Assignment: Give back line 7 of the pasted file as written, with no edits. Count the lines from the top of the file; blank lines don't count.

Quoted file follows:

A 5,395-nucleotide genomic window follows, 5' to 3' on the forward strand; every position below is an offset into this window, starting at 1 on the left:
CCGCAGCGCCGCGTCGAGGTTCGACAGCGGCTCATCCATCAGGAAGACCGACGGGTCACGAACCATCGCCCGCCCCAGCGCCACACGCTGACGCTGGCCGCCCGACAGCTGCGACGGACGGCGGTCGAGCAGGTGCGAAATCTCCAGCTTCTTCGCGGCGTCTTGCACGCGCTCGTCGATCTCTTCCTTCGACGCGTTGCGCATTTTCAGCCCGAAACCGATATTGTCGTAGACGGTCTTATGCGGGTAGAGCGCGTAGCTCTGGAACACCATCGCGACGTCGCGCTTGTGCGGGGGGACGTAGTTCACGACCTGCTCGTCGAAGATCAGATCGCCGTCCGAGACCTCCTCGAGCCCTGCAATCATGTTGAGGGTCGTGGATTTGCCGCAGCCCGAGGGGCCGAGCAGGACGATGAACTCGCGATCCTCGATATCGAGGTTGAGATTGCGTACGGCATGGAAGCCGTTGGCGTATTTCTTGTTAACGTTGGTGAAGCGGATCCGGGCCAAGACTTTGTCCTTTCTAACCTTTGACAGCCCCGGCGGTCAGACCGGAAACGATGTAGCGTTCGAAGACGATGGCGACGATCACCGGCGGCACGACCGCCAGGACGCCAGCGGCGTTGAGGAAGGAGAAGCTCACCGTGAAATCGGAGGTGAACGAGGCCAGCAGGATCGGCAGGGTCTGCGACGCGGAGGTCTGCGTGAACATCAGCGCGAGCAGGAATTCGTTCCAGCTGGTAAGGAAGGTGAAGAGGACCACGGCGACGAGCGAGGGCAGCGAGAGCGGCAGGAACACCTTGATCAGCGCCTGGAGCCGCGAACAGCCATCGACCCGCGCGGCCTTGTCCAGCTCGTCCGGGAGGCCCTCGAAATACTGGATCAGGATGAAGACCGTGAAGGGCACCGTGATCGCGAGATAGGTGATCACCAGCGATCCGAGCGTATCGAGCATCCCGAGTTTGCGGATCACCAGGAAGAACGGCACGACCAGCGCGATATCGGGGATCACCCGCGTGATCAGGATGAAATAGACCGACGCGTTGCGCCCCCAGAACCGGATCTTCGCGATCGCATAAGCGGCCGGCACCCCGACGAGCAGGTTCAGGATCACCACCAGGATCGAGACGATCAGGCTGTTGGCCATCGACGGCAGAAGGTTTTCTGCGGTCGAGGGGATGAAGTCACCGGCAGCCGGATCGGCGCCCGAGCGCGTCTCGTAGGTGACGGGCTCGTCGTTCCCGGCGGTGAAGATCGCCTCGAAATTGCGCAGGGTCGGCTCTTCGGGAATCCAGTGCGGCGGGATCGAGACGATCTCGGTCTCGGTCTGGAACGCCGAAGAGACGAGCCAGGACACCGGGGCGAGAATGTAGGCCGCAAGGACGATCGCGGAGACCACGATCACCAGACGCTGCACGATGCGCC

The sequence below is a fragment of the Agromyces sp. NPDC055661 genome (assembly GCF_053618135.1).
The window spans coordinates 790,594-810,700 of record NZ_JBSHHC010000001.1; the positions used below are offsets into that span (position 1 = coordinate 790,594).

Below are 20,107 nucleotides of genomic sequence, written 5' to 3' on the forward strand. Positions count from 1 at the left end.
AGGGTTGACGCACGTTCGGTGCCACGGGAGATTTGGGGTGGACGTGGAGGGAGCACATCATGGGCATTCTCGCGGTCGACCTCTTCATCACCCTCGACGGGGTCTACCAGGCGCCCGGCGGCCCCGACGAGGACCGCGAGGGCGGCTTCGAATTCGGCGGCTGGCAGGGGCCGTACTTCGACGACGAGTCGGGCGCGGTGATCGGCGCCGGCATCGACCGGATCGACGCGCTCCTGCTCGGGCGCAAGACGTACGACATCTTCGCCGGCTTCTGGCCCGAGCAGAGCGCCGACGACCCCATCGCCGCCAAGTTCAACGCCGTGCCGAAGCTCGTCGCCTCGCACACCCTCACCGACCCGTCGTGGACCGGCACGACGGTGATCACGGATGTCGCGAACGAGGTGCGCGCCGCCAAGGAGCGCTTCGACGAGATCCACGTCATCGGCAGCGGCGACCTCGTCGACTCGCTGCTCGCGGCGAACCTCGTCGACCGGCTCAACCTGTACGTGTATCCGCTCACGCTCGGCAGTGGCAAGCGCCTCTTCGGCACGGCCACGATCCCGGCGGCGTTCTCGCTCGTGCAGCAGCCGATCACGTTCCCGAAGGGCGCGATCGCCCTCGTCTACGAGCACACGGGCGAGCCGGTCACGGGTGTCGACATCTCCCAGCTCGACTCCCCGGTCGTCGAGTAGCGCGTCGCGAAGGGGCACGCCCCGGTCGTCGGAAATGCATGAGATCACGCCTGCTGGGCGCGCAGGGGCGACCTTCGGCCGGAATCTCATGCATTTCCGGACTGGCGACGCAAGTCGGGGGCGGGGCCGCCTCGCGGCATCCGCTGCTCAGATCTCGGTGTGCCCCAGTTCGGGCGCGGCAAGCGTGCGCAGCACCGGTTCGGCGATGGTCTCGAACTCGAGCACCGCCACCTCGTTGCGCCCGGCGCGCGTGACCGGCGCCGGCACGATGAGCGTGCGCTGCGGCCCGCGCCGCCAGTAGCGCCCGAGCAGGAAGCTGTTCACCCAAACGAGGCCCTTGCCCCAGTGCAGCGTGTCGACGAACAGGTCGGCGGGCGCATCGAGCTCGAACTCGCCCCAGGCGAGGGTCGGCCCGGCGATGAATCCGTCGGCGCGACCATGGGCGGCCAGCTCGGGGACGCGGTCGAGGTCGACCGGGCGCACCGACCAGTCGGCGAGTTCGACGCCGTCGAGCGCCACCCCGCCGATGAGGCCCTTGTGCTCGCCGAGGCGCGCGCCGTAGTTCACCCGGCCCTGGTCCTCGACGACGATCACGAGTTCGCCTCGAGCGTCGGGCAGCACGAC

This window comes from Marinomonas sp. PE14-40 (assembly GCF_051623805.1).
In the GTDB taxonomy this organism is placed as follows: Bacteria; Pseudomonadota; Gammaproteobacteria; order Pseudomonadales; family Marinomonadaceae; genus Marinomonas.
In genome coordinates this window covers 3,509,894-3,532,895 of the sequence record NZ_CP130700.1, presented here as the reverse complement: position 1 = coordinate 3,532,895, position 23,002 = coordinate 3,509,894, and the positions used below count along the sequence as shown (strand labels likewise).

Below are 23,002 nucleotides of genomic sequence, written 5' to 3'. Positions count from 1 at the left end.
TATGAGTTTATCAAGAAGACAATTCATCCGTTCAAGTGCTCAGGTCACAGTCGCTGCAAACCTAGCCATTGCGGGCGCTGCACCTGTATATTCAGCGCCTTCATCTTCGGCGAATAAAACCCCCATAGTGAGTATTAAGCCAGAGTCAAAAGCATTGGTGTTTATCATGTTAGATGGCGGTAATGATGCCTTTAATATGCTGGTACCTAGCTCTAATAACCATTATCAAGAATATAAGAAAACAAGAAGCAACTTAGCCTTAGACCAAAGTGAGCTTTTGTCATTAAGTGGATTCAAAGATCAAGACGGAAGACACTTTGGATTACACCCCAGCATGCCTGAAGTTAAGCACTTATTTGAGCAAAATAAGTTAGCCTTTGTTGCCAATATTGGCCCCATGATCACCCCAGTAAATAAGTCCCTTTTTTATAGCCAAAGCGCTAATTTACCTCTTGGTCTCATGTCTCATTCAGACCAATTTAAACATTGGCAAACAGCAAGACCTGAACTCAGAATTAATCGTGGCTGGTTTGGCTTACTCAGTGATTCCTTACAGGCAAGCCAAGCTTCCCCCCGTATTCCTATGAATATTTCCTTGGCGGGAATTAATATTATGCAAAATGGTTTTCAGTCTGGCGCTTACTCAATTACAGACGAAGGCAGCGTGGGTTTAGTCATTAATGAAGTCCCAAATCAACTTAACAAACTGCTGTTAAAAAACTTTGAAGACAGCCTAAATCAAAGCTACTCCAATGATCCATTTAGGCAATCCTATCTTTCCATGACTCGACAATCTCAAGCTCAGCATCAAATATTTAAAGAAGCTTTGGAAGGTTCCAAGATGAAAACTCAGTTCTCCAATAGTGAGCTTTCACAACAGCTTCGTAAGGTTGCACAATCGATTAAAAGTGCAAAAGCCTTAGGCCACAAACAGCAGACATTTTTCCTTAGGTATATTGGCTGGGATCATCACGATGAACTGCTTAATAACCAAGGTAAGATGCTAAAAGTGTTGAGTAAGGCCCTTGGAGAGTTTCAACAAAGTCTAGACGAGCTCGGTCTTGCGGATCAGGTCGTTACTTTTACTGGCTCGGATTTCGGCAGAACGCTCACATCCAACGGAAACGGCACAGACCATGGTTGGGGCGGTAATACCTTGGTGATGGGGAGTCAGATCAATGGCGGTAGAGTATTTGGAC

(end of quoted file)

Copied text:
This window comes from Marinomonas sp. PE14-40 (assembly GCF_051623805.1).